- The Coach who provides guidance and collaborates with the employee to find best solutions. The coach also provides performance recognition to the employee.
- The Quality Assurance Technician measures the distance of the penny in comparison to the intended goal
- The Time Keeper assures that the project stays on target
- The Production Manager records the data that pertains to the distance of the penny and the time that it takes for the employee to bounce 10 pennies. The PM tracks data about productivity to measure organizational performance.
Bradberry, T. (2016). 9 things that make good employees quit. Retrieved from
The Agribusiness program has been really busy this fall semester with in projects in the courses and increasing our community service projects. Students are given hands on experience to learn the materials. There are projects both in and out of the classroom to enhance the understanding of the subject material. Guest speakers were brought into the classroom to talk about their industries and what the future holds in jobs and skills needed to be successful. The speakers included companies like Pioneer, Case IH, Becks, Jenner Sales, and several others.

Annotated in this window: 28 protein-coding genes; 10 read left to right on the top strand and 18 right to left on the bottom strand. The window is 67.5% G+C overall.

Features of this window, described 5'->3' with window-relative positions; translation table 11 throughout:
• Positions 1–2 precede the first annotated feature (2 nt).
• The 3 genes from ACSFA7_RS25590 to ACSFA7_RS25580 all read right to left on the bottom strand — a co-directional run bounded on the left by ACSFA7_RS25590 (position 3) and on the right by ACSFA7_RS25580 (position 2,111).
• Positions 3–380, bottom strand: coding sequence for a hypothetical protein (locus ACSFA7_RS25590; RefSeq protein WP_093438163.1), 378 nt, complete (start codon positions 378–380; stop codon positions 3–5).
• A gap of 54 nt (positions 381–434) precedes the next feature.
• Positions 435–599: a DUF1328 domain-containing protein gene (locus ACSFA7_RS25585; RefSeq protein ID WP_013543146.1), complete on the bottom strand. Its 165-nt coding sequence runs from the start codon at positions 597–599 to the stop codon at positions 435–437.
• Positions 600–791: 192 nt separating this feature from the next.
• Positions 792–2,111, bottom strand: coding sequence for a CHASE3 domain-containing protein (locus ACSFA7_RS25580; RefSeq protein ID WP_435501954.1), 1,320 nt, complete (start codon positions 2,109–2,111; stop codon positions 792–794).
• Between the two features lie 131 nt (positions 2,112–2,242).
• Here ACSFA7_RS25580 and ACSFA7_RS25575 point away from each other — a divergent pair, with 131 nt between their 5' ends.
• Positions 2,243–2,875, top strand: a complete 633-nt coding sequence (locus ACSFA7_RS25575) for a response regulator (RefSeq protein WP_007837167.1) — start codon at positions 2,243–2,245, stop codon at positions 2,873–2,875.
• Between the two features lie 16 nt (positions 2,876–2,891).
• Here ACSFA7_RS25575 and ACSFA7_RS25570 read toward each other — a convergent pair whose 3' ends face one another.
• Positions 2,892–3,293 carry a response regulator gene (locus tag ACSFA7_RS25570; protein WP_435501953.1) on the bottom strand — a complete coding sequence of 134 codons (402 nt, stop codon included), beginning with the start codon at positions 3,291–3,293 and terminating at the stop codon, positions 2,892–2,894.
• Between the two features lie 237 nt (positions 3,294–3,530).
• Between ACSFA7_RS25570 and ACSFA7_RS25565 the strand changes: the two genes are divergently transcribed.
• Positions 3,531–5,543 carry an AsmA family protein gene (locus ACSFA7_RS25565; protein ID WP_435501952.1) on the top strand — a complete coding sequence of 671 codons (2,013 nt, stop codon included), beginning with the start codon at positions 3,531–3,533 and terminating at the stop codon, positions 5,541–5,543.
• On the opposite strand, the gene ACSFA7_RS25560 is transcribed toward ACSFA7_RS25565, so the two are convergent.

Students were in the field learning about the value of cover crops, weed identification, and soil productivity. Projects in the class included bringing other classes and high school classes to Vincennes University to teach other about alternative energies of wind, methane gas, and solar power. The four year students were able to attend a farm auction, make a magazine, and examine the supply chain that our crops have. The four year students work during the day and take several classes during the evening.
The Agribusiness Technology Club’s activities included carving pumpkins, setting out flags for the Indiana Presbyterian Church for Veteran’s Day, and parades. The club’s members are Collegiate FFA and Collegiate Farm Bureau members. Members are able to attend the National Conventions of both organizations.
Agribusiness students are involved in many activities throughout their time at Vincennes University. They have the opportunity to get their Associates Degree and continue their attendance to get their Agribusiness Concentration, BS Technology degree. Many of the graduates will get jobs in fertilizer facilities, grain elevators, and seed dealerships, just to name a few.